If you have any comments, questions, thoughts, ideas or anything else, feel free to e-mail me and the crew at: pj@rattlingchains.com. Don’t forget to follow us on Twitter and like us on Facebook!

Photo Focus: Nov. 20

(Photo focus will run every two weeks or so on Rattling Chains. The idea is to focus on disc golf photographs submitted by staff members and readers. To see the guidelines for submitting a photograph for this feature, click here.)

The before and after photos of hole No. 12 at Rockburn Branch. (photo by Mike Chvojka)

The Story: Taken on hole No. 12 at Rockburn Branch in Elkridge, Maryland.

On Saturday, Oct. 27, I found myself at a course the locals like to call “Rockburn.” I had never played Rockburn before that gorgeous fall day, but I had an upcoming doubles championship there and I wanted to get a feel for the course so I wouldn’t go into the tournament completely blind.

A lot of people consider hole No. 15 as the signature hole and I can’t say I blame them. But the uniqueness of that hole is hard to capture with a cell phone camera.

As I walked up to my approach shot and lined up for my putt, I thought to myself that this hole was pretty unique as well. In the background was this metal roofed building, which had really weathered wood. That helped illustrate its age.

I know this building is still being used and I wondered if it was once a barn for someone. Or, perhaps there was some historical significance tied to it?

The color photo helps illustrate exactly what I was seeing as I lined up for my putt. But, I felt the photo was a little too dark as I was standing in the shade when I took it. I also felt, because of the amount of shade and lack of vibrant color, that you focus more on the building and less on the basket. I knew this photo would be better if I changed it to black and white.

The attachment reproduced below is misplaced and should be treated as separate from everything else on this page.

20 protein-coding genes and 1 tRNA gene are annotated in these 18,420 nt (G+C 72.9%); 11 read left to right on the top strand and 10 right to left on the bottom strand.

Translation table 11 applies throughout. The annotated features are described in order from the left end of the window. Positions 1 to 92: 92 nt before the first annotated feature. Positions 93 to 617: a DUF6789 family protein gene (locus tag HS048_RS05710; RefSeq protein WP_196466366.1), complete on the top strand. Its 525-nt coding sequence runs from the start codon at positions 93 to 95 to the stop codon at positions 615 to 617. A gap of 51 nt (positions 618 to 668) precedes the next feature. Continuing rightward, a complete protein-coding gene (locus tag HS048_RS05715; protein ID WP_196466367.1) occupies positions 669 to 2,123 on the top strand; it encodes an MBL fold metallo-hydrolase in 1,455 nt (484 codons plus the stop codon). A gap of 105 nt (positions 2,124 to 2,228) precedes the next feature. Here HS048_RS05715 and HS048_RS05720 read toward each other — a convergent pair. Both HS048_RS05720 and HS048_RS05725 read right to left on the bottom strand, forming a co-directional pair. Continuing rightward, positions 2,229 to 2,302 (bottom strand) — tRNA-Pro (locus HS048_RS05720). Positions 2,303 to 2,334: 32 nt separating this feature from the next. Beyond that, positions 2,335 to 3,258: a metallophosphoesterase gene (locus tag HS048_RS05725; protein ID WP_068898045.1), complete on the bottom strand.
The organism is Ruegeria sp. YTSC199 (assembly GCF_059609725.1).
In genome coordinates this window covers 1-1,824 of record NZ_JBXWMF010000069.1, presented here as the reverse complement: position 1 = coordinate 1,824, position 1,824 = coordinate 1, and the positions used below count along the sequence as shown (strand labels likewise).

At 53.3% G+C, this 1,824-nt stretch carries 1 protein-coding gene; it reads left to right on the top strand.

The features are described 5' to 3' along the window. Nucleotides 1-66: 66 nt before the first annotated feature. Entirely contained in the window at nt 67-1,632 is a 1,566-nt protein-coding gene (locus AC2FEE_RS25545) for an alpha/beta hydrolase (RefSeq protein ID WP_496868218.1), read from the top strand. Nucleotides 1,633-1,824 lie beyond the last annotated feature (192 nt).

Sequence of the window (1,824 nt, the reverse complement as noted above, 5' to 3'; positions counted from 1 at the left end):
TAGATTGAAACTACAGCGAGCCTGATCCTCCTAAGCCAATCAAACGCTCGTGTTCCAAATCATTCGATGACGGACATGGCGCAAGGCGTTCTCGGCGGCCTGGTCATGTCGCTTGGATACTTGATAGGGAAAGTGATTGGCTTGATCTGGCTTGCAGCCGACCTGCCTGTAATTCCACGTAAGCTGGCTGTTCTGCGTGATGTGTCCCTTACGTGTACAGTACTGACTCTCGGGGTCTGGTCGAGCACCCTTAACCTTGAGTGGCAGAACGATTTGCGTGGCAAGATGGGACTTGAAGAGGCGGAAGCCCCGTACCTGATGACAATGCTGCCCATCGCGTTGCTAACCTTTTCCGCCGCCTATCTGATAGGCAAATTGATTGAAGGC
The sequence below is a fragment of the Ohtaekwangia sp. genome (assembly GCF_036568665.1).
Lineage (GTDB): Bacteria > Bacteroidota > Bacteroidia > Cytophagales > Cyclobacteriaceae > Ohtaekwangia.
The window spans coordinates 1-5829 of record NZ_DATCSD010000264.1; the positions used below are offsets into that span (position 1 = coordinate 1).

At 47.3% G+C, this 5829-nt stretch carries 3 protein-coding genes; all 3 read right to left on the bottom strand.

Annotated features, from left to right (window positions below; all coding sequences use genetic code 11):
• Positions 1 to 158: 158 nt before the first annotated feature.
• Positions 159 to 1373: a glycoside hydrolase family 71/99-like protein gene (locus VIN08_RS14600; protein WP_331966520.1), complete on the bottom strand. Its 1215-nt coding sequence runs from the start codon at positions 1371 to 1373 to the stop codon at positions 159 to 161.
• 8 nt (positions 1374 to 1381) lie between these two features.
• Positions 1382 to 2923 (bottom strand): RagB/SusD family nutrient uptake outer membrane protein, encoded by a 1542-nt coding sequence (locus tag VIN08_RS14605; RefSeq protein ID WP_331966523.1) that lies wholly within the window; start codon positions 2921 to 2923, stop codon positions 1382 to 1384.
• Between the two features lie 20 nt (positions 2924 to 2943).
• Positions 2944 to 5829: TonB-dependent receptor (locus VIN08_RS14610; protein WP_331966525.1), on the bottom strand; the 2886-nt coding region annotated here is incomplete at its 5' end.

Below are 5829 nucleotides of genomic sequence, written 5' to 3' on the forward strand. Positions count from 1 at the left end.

I edited the original photo by changing is on my phone to the “documentary” setting. I think it suits the photo better. Changing it from color to black and white brightens the photo, highlights its simplicity and makes it easier to focus on the real subject — the basket.

Techie info:

  • Camera: Motorola Droid Bionic
  • Exposure: 1/500
  • Aperture: F/2.4
  • Focal length: 4.6mm
  • ISO: 100

– Mike Chvojka

If you have any comments, questions, thoughts, ideas or anything else, feel free to e-mail me and the crew at: pj@rattlingchains.com. Don’t forget to follow us on Twitter and like us on Facebook!

Photo focus: Nov. 6

(Photo focus will run every two weeks or so on Rattling Chains. The idea is to focus on disc golf photographs submitted by staff members and readers. To see the guidelines for submitting a photograph for this feature, click here.)

Stacked baskets (photo by Jenny Cook)

The Story: Taken in Oswego, Illinois, this photo is of stacked disc golf baskets.

During the Discraft Ace Race, tournament director Scott Pitner decided to stack six baskets together for the finishing hole. There was a point system in place for each row.

With each player starting and finishing on that hole, I decided to stand behind and capture the action. It also gave me a better view of the hole so I could figure out what I was going to do when it was my turn to play the hole!

Techie info:

  • Camera: Canon EOS Rebel T1i
  • Exposure: N/A
  • Aperture: N/A
  • Focal length: N/A
  • ISO: N/A

— Jenny Cook

If you have any comments, questions, thoughts, ideas or anything else, feel free to e-mail me and the crew at: pj@rattlingchains.com. Don’t forget to follow us on Twitter and like us on Facebook!

Does it rattle the chains?

Well?

It’s awful nice out this weekend. Everything I’ve seen is great weather.

In other words, as much as we love for you to be reading us, get outside and play some disc golf! We’ll be here waiting when you get back!

I’m actually playing in a tournament this weekend (eek! First of the year) and being that’s the case, I wanted to get something fun up.

Last weekend, I did some photos of disc golf things. And I was trying to capture certain things. But a series of shots I got with this Vibram putter of mine really came out cool.